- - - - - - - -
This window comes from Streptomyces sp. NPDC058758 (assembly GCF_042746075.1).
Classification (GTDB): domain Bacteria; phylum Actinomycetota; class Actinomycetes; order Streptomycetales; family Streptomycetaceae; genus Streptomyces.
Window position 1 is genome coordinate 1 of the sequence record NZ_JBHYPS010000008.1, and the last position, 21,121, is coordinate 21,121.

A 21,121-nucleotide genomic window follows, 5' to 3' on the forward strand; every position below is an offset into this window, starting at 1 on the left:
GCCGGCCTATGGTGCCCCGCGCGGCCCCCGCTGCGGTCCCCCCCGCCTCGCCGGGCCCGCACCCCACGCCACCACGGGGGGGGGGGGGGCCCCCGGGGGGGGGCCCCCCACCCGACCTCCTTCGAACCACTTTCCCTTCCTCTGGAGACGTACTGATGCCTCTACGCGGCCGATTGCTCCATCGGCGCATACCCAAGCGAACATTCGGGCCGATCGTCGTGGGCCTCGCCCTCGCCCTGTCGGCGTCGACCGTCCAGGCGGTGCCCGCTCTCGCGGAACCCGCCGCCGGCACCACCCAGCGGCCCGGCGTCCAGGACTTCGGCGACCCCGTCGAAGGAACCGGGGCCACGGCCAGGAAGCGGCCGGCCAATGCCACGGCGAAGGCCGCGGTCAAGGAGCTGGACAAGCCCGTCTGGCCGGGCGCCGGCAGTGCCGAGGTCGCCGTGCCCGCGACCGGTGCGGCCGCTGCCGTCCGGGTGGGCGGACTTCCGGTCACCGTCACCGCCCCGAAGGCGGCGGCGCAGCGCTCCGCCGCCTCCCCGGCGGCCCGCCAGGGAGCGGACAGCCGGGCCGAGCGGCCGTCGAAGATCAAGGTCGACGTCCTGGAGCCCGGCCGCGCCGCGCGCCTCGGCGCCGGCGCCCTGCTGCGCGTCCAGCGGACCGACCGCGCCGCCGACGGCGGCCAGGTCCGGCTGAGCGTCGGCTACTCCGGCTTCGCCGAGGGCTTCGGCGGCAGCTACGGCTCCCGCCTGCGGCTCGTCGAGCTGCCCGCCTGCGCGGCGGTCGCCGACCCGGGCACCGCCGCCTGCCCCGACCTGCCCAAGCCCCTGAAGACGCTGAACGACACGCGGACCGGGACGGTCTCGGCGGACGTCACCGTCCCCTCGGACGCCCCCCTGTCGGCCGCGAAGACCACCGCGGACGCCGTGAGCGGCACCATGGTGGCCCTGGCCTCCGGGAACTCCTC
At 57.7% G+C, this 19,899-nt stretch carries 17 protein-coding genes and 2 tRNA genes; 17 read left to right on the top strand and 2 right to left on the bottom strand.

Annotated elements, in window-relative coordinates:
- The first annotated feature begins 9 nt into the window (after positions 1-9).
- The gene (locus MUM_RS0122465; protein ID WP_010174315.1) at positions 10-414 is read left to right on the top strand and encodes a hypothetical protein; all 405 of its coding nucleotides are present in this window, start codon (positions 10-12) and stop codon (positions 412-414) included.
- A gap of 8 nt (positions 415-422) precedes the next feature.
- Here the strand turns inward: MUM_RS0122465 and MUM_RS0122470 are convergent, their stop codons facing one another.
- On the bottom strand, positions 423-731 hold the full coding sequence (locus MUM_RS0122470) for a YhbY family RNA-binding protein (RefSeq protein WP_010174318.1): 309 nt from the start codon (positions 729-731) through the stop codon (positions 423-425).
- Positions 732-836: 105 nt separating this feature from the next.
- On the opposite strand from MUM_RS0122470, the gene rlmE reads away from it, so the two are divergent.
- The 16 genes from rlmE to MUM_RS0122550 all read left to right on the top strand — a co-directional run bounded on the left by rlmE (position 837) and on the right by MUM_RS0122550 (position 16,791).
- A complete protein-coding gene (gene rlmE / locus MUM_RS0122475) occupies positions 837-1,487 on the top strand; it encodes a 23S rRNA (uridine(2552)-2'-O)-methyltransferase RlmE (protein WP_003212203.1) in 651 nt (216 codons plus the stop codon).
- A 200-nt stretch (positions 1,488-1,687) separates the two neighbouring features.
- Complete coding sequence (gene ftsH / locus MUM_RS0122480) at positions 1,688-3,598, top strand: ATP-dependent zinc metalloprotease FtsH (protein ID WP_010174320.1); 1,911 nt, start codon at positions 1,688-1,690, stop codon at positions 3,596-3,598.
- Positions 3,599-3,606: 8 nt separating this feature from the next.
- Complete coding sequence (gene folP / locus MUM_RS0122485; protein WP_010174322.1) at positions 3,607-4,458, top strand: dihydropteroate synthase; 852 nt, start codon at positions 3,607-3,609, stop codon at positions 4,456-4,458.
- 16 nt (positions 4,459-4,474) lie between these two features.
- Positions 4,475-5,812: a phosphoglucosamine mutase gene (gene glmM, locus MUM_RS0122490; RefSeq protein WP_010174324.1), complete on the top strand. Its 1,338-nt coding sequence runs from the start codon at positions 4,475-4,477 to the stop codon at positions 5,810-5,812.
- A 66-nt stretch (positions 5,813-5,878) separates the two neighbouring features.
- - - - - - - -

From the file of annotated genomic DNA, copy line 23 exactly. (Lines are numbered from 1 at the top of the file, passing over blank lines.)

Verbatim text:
- A 66-nt stretch (positions 5,813-5,878) separates the two neighbouring features.